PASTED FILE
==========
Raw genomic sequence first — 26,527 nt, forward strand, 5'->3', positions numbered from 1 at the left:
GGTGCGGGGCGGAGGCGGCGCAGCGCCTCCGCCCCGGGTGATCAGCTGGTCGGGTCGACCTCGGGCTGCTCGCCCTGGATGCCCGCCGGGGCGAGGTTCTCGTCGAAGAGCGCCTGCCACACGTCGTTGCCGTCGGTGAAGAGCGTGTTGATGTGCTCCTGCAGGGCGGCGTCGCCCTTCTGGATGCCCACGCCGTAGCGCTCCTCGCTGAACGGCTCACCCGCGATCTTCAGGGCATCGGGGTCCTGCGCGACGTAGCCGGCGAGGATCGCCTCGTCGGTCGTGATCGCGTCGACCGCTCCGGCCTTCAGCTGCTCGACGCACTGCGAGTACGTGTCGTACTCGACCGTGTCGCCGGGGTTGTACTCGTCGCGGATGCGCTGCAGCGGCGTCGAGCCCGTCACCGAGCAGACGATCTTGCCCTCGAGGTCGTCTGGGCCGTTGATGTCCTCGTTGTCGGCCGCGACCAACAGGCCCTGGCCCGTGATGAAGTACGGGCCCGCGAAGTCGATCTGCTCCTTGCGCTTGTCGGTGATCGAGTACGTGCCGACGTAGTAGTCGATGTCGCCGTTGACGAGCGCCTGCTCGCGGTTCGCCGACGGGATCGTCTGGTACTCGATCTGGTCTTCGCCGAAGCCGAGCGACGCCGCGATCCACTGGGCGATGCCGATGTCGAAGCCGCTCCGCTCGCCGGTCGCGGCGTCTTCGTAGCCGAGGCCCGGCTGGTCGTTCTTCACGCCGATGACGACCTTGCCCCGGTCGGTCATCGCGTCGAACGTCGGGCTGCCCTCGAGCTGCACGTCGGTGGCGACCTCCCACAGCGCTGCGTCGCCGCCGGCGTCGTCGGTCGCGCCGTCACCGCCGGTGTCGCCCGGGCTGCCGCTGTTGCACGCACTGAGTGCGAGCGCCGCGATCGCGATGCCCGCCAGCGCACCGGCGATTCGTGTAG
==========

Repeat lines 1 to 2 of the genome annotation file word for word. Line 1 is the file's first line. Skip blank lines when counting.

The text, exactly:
Raw genomic sequence first — 26,527 nt, forward strand, 5'->3', positions numbered from 1 at the left:
GGTGCGGGGCGGAGGCGGCGCAGCGCCTCCGCCCCGGGTGATCAGCTGGTCGGGTCGACCTCGGGCTGCTCGCCCTGGATGCCCGCCGGGGCGAGGTTCTCGTCGAAGAGCGCCTGCCACACGTCGTTGCCGTCGGTGAAGAGCGTGTTGATGTGCTCCTGCAGGGCGGCGTCGCCCTTCTGGATGCCCACGCCGTAGCGCTCCTCGCTGAACGGCTCACCCGCGATCTTCAGGGCATCGGGGTCCTGCGCGACGTAGCCGGCGAGGATCGCCTCGTCGGTCGTGATCGCGTCGACCGCTCCGGCCTTCAGCTGCTCGACGCACTGCGAGTACGTGTCGTACTCGACCGTGTCGCCGGGGTTGTACTCGTCGCGGATGCGCTGCAGCGGCGTCGAGCCCGTCACCGAGCAGACGATCTTGCCCTCGAGGTCGTCTGGGCCGTTGATGTCCTCGTTGTCGGCCGCGACCAACAGGCCCTGGCCCGTGATGAAGTACGGGCCCGCGAAGTCGATCTGCTCCTTGCGCTTGTCGGTGATCGAGTACGTGCCGACGTAGTAGTCGATGTCGCCGTTGACGAGCGCCTGCTCGCGGTTCGCCGACGGGATCGTCTGGTACTCGATCTGGTCTTCGCCGAAGCCGAGCGACGCCGCGATCCACTGGGCGATGCCGATGTCGAAGCCGCTCCGCTCGCCGGTCGCGGCGTCTTCGTAGCCGAGGCCCGGCTGGTCGTTCTTCACGCCGATGACGACCTTGCCCCGGTCGGTCATCGCGTCGAACGTCGGGCTGCCCTCGAGCTGCACGTCGGTGGCGACCTCCCACAGCGCTGCGTCGCCGCCGGCGTCGTCGGTCGCGCCGTCACCGCCGGTGTCGCCCGGGCTGCCGCTGTTGCACGCACTGAGTGCGAGCGCCGCGATCGCGATGCCCGCCAGCGCACCGGCGATTCGTGTAG